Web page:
So finally the couple come to the fateful event, to the Leaning Tower of Pisa, where the wife like a dark goddess of towers rises floor by floor looking back and down upon her weak husband, sneering with "her affectionate but knowing smirk, her contempt rising with each successive storey." Our deadly protaganist, ambivalent and full of the love-hate that stirs one to a final revolt watched his wife rise tier by tier till at last she "reached the penultimate tier, I found myself needing to touch the tower, to feel the unforgiving marble against my skin." As Erdem quoting Bataille against the surrealist Salvador Dali's Lugubrious Game states:
Lugubrious Game
"If violent movements manage to rescue a being from profound boredom, it is because they can lead—through some obscure error—to a ghastly satiating ugliness. It must be said, moreover, that ugliness can be hateful without any recourse and, as it were, through misfortune, but nothing is more common than the equivocal ugliness that gives, in a provocative way, the illusion of the opposite. As for irrevocable ugliness, it is exactly as detestable as certain beauties: the beauty that conceals nothing, the beauty that is not the mask of ruined immodesty, the beauty that never contradicts itself and remains eternally at attention like a coward."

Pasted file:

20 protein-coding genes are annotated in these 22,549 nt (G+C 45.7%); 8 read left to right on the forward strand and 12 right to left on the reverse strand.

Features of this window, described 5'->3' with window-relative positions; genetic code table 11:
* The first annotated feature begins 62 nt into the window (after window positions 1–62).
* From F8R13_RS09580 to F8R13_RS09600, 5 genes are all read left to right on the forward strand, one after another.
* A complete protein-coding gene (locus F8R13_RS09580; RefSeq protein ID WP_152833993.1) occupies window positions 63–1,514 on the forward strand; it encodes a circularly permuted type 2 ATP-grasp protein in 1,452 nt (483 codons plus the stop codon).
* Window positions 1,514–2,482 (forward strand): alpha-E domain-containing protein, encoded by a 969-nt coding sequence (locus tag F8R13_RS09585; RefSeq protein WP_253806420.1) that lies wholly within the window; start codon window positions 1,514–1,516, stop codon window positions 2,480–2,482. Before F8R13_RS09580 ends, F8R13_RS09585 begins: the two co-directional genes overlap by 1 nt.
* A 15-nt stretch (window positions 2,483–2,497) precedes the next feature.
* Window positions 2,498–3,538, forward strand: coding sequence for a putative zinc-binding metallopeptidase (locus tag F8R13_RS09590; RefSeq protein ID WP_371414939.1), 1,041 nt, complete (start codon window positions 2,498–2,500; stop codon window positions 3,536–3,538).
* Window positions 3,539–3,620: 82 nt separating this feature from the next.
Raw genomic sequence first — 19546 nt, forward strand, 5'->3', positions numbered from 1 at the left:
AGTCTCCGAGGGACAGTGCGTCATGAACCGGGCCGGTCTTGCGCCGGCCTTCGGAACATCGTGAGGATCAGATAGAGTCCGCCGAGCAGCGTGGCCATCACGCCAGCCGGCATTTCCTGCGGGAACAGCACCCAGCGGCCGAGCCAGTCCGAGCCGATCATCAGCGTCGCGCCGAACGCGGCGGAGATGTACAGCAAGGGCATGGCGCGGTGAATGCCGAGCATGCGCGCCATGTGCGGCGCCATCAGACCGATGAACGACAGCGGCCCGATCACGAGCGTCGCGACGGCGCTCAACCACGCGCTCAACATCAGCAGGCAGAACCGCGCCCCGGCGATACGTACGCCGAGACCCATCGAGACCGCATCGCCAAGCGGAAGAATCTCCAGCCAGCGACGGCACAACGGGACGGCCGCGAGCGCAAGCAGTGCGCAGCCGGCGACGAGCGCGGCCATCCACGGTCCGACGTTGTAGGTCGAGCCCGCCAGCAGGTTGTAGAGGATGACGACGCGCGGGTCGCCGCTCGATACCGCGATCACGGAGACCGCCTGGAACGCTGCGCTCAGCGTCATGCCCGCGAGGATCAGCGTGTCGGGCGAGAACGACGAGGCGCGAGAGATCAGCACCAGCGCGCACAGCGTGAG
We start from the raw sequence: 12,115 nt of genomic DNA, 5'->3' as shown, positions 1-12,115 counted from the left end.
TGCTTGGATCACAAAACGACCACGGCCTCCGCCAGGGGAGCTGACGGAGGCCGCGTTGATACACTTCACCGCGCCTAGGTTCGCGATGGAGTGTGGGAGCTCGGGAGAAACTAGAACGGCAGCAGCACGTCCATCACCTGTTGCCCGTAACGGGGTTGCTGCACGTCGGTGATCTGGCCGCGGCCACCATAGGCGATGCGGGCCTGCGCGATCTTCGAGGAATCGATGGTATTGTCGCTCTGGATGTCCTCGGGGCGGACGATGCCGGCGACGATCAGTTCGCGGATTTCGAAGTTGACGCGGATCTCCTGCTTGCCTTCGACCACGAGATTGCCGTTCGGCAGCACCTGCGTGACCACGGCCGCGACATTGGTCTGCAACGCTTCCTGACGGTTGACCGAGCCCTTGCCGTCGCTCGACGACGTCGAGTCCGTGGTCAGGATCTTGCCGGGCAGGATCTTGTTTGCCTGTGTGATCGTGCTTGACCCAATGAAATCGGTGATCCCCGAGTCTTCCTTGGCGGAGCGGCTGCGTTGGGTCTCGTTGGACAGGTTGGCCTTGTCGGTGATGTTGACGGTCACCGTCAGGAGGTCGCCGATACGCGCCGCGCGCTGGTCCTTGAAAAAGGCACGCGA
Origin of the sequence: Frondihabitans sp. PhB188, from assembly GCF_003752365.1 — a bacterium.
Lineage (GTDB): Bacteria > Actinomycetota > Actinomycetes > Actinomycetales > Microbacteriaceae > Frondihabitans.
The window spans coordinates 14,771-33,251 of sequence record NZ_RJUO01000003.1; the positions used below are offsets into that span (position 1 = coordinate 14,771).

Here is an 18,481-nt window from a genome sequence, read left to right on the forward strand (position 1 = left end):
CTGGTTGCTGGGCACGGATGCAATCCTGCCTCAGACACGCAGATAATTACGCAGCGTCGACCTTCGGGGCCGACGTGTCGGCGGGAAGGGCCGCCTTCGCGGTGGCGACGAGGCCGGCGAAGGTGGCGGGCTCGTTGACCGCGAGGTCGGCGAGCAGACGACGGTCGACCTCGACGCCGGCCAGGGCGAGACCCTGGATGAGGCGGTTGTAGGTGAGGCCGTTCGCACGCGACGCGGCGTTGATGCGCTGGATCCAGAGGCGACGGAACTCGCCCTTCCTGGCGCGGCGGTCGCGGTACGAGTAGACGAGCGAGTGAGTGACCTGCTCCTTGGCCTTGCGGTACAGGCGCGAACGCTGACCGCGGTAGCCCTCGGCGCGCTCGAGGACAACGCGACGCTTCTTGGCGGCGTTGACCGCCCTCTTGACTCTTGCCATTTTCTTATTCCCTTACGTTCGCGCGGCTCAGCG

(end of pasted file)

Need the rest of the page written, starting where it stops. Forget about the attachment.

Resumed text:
Ballard's protagonist as if participating in some ancient mystery religion, one that already always portends a sacrifice states his jubilation, his jouissance as he places his "hand on the antique marble, its surface pitted with the graffiti of centuries, its veins as marmoreal as fossilised time. The tower was both too erect and too old. I pressed against the massive flank, urging it on its way." Like a priapus statue the tower rises upward into the sky where his wife, a high priestess of this dark religion awaits, and as "she seized the iron rail and smiled down at me in her most implacable way, slowly shaking her head at my weakness." At this moment angered "by her open contempt, I pushed again at the solid marble. The wall refused to yield, but when I lifted my hand I noticed that a small crack had appeared in the surface, running away from a discoloured node of crushed limestone." As Paglia says, a serial "or sex murder, like fetishism, is a perversion of male intelligence. It is a criminal abstraction , masculine in its deranged egotism and orderliness. It is the asocial equivalent of philosophy, mathematics, and music (SP, p. 247)."